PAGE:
In 2008, political violence erupted throughout Zimbabwe as a result of the contested national elections. Zimbabwean women of all ages, targeted for their political affiliations, were abducted from their workplaces and homes, raped, tortured, and beaten in secret torture centers. It is estimated that from May to July, state-sanctioned groups raped over 2,000 women and girls. The local police have ignored these women's pleas for protection and justice, and national leaders have been equally unresponsive to local and international demands for an end to the violence.

MDC powerless to deal with ZANU PF hardliners


The MDC is fully aware that some of the top civil servants and cabinet ministers from ZANU PF are working against the inclusive government, but are powerless to deal with them. Prime Minister Morgan Tsvangirai on Wednesday said that hard-liners left over from the old regime were endangering the country's future. The MDC leader blamed what he termed ‘residual elements from the old government’ for violating the rule of law and the agreement that created the inclusive government.

Prominent human rights lawyer arrested


A prominent Zimbabwean human rights lawyer was arrested Thursday at a court in Harare, colleagues said. Zimbabwe Lawyers for Human Rights director Irene Petras said Alec Muchadehama was arrested at a magistrates court where he had gone to work.

Women & gender

Africa: Call for nominations: "Multiplying faces, amplifying voices"


Across the continent, African women play a significant role in improving the quality of life of their communities. From grandmothers to young girls, there are women in each country on the continent whose achievements have been stellar, whether in a small community, in their nation or across the continent. Yet many of these women and their achievements go unrecognised and unlauded.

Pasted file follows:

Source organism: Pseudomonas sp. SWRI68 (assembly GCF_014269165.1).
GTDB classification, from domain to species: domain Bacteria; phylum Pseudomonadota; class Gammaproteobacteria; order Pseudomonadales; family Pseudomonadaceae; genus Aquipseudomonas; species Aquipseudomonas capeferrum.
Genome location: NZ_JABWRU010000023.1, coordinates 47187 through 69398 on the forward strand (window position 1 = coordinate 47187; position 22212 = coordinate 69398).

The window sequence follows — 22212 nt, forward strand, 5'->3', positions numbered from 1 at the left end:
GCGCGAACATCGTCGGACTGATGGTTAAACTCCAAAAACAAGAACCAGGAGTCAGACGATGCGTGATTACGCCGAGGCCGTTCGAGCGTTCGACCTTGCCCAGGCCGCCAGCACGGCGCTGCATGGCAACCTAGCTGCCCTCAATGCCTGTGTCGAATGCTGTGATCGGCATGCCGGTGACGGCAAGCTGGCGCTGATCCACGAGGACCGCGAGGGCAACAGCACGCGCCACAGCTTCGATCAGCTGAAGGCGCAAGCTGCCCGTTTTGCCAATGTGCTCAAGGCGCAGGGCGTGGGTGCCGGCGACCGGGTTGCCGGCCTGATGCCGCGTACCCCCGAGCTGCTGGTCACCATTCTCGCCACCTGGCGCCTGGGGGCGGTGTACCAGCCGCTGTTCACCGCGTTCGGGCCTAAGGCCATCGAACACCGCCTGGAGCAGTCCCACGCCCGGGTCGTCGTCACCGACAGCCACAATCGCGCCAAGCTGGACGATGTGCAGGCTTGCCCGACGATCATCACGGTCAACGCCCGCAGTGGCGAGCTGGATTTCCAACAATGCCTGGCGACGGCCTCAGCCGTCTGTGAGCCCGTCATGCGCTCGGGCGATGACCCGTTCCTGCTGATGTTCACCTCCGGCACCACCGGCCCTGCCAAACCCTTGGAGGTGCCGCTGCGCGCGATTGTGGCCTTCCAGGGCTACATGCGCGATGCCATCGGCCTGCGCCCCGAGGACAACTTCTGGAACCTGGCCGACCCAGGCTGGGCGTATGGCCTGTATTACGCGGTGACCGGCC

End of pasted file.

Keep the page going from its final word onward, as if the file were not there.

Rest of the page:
Africa: Have you ratified the Protocol?


EASSI is a member of Solidarity of African Women’s Rights (SOAWR), an organisation made up of 26 members bent on advocating for the ratification of the AU Protocol of Women’s Rights. Beverley Nambozo met with Faiza Mohammed, the African Regional Director of Equality Now, who shared how the Protocol is being used as a practical advocacy tool for women’s and girls’ rights. Faiza shares that as of December 2008, Guinea Bissau was the last to ratify the Protocol bringing the total number of countries to 26. She congratulates all members of SOAWR upon this achievement.

Africa: Women are born leaders


When Margaret Mensah-Williams walked down the steps after presiding over the Namibian parliament for the first time, male parliamentarians rushed to ask her how she became so good at chairing the house. "I told them women are born leaders," says Mensah, Vice Chairperson of the National Council.

Africa: Women's bodies have been battlefields


Religion, cultural norms and tradition promote discrimination and unequal power relations between men and women in Africa. Akina Mama wa Afrika's Christine Butegwa doesn't hesitate when asked what explains the horrific levels of sexual violence against women in conflict-affected areas on the continent.